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What is the Open Data Ecosystem and Why it’s Here To Stay

How today’s open data ecosystem companies are bringing the Big Data promise to life

Today’s companies are collecting massive amounts of data to better understand their customers and to make better, more informed business decisions. Frequently, all of this data resides across dozens, sometimes thousands of different sources and in multiple formats, both structured and unstructured. Connecting all of this data and making sense of it is a massive and highly complicated task, but it’s essential. To be successful, companies have to be able to connect the dots across varied data sources and data types. Only then can they realize insights and take meaningful action.

Over the past decade, a series of technologies have come on the scene promising to solve this problem. Led by the Hadoop movement, it first began in the mid-2000s when products and companies started sprouting up, creating an open data ecosystem. This movement towards composable technologies (oftentimes open source, but not necessarily) that integrate with APIs and run on commoditized hardware challenged the status quo of monolithic, interdependent architecture in a big way. By adopting an open, distributed approach on commoditized hardware, these companies challenged the traditional setup of storing and processing data in proprietary, centralized data warehouses. But ultimately, these solutions under-achieved their grandiose promise because they became unwieldy, difficult to manage and economically unscalable.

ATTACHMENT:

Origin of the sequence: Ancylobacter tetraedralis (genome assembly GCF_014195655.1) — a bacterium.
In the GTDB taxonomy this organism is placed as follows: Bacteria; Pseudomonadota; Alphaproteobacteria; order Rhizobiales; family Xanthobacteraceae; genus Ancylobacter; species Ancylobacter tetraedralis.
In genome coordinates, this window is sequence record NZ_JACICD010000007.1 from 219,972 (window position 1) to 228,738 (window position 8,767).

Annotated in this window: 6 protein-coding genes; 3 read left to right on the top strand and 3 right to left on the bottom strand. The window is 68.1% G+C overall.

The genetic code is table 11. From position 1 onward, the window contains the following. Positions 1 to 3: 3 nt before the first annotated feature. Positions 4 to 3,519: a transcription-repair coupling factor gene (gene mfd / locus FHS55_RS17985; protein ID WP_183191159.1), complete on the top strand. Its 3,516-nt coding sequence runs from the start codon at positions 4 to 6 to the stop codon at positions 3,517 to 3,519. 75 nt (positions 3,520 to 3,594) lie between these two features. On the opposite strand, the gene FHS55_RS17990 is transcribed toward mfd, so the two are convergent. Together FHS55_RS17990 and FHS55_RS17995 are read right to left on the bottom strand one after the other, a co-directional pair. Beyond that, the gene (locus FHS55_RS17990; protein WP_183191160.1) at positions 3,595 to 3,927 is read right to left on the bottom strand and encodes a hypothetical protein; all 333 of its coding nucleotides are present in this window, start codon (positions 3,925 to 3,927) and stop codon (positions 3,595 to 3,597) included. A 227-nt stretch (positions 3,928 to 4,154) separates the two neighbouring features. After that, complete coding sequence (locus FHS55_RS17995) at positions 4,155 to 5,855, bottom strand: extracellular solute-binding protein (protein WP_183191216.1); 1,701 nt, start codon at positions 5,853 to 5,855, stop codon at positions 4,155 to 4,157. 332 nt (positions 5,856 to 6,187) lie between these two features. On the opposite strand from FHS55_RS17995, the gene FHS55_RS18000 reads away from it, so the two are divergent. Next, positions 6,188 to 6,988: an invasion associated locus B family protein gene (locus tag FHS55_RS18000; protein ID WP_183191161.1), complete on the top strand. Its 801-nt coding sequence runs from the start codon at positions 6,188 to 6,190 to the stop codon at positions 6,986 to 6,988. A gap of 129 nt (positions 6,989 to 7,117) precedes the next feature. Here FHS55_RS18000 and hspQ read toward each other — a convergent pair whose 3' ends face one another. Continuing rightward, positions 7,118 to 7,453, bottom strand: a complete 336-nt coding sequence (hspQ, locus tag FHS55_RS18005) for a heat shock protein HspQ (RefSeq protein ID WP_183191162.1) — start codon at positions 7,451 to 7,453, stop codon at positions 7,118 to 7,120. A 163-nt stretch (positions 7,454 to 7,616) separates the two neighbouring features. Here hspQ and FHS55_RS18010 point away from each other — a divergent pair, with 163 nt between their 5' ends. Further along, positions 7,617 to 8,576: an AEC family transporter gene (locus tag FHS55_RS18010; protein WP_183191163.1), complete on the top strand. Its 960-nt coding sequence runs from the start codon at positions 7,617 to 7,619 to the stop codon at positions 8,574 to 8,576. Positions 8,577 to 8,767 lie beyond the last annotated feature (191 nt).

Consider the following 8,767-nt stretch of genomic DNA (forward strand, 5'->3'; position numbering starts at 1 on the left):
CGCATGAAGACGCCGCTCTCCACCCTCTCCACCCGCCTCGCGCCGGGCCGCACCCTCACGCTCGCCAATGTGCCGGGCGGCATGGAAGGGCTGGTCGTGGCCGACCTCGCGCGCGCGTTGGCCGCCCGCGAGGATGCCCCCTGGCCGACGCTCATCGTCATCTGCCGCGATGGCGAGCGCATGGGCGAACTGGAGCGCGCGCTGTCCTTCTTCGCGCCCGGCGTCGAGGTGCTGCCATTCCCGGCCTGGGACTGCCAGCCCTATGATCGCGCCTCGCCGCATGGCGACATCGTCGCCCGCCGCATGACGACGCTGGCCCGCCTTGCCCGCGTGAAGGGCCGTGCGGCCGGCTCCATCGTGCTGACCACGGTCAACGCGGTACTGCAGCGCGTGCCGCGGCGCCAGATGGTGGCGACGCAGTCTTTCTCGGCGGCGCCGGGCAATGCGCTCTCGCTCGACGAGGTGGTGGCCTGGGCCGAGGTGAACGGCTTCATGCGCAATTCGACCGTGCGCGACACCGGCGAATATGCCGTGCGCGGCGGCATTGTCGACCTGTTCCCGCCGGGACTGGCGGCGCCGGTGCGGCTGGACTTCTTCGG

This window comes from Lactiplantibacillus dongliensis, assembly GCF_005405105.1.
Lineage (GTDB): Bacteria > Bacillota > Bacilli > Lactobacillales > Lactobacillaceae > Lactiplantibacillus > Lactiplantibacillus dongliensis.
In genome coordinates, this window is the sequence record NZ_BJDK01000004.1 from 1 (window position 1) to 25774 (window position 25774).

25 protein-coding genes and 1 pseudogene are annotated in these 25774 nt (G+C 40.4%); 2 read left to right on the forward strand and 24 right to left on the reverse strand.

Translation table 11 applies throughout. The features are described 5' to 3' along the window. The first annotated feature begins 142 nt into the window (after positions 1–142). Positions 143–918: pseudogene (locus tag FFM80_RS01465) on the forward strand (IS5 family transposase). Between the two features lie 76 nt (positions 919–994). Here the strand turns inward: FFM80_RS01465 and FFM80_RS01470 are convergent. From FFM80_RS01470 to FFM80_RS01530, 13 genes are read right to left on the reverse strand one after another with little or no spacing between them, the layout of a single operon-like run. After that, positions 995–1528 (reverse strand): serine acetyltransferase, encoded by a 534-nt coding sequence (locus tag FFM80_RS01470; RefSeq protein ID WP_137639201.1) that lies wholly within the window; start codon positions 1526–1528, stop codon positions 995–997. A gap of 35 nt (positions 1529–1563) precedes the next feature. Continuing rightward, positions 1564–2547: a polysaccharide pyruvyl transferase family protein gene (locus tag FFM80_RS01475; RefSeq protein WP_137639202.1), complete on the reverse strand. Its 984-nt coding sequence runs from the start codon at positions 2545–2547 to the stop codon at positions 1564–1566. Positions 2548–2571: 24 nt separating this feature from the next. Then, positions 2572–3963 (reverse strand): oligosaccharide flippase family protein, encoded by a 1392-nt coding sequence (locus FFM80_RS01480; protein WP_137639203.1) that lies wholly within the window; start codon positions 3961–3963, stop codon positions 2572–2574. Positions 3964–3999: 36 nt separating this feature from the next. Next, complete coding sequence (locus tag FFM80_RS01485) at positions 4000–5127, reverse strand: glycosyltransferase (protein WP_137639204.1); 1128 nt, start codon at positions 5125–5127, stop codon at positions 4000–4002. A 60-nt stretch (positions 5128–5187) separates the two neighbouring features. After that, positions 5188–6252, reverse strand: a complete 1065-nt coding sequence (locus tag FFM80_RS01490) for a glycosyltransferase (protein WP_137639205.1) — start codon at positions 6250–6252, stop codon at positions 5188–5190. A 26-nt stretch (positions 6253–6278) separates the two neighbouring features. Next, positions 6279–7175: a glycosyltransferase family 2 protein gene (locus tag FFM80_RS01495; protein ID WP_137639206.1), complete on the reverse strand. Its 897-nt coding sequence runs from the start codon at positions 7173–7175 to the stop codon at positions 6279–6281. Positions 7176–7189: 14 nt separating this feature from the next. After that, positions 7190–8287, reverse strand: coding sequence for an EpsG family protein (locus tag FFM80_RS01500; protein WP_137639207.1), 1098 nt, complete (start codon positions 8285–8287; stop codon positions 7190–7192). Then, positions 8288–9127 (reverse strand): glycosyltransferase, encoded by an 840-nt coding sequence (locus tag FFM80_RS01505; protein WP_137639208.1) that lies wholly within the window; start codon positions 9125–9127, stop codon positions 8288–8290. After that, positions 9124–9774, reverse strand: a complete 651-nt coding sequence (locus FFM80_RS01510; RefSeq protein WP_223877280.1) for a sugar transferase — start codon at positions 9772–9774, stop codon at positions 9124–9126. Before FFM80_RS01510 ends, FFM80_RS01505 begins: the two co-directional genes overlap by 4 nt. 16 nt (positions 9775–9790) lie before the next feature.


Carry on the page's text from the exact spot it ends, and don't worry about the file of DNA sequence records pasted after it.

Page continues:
More recently, we’ve witnessed the revival of the open data ecosystem. Due to the rise of the cloud, a proliferation of open-source data formats and the arrival of vendors solving for earlier pain points, we’ve seen a new breed of open data ecosystem companies emerge and grow in popularity. These new solutions are able to capture the full scope of data that resides within a company, enabling teams to leverage the data to its full advantage.

At Sapphire Ventures, we’ve been investing in a range of enterprise technology companies spanning data, analytics, AI, open source, DevOps, security and more for more than a decade. Having met with hundreds of companies across these industries over the years, we’d like to think we know these areas well. And it’s our belief that open data ecosystem companies are now perfectly in the right place at the right time. 

Big Data and the Birth of the Open Data Ecosystem